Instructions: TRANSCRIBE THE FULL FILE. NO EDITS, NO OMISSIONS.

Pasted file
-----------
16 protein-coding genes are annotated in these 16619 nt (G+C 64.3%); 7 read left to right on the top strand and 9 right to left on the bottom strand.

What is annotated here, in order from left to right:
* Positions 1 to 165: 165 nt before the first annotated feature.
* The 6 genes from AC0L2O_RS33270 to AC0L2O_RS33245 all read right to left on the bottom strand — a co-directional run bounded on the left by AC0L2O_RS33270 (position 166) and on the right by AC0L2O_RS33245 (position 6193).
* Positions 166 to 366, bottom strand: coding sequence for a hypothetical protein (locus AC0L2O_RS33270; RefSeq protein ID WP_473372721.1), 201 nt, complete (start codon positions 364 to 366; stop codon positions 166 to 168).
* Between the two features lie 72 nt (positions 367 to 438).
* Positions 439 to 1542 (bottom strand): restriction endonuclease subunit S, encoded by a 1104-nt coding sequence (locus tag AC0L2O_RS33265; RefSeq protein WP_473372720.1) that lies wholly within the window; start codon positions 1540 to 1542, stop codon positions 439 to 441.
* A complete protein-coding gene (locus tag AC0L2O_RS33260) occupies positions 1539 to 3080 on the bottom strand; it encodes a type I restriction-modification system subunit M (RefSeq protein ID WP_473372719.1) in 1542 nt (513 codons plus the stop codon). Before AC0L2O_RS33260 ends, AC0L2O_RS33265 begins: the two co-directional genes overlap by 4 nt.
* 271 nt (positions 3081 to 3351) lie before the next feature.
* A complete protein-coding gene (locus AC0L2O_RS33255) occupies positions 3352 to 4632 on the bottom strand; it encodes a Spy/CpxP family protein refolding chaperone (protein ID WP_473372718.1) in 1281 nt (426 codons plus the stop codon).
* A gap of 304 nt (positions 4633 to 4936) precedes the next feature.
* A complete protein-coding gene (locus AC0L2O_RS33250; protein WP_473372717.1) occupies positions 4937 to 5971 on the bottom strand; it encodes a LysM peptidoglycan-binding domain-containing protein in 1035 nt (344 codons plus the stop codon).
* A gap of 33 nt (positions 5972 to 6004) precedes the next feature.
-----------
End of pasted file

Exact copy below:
16 protein-coding genes are annotated in these 16619 nt (G+C 64.3%); 7 read left to right on the top strand and 9 right to left on the bottom strand.

What is annotated here, in order from left to right:
* Positions 1 to 165: 165 nt before the first annotated feature.
* The 6 genes from AC0L2O_RS33270 to AC0L2O_RS33245 all read right to left on the bottom strand — a co-directional run bounded on the left by AC0L2O_RS33270 (position 166) and on the right by AC0L2O_RS33245 (position 6193).
* Positions 166 to 366, bottom strand: coding sequence for a hypothetical protein (locus AC0L2O_RS33270; RefSeq protein ID WP_473372721.1), 201 nt, complete (start codon positions 364 to 366; stop codon positions 166 to 168).
* Between the two features lie 72 nt (positions 367 to 438).
* Positions 439 to 1542 (bottom strand): restriction endonuclease subunit S, encoded by a 1104-nt coding sequence (locus tag AC0L2O_RS33265; RefSeq protein WP_473372720.1) that lies wholly within the window; start codon positions 1540 to 1542, stop codon positions 439 to 441.
* A complete protein-coding gene (locus tag AC0L2O_RS33260) occupies positions 1539 to 3080 on the bottom strand; it encodes a type I restriction-modification system subunit M (RefSeq protein ID WP_473372719.1) in 1542 nt (513 codons plus the stop codon). Before AC0L2O_RS33260 ends, AC0L2O_RS33265 begins: the two co-directional genes overlap by 4 nt.
* 271 nt (positions 3081 to 3351) lie before the next feature.
* A complete protein-coding gene (locus AC0L2O_RS33255) occupies positions 3352 to 4632 on the bottom strand; it encodes a Spy/CpxP family protein refolding chaperone (protein ID WP_473372718.1) in 1281 nt (426 codons plus the stop codon).
* A gap of 304 nt (positions 4633 to 4936) precedes the next feature.
* A complete protein-coding gene (locus AC0L2O_RS33250; protein WP_473372717.1) occupies positions 4937 to 5971 on the bottom strand; it encodes a LysM peptidoglycan-binding domain-containing protein in 1035 nt (344 codons plus the stop codon).
* A gap of 33 nt (positions 5972 to 6004) precedes the next feature.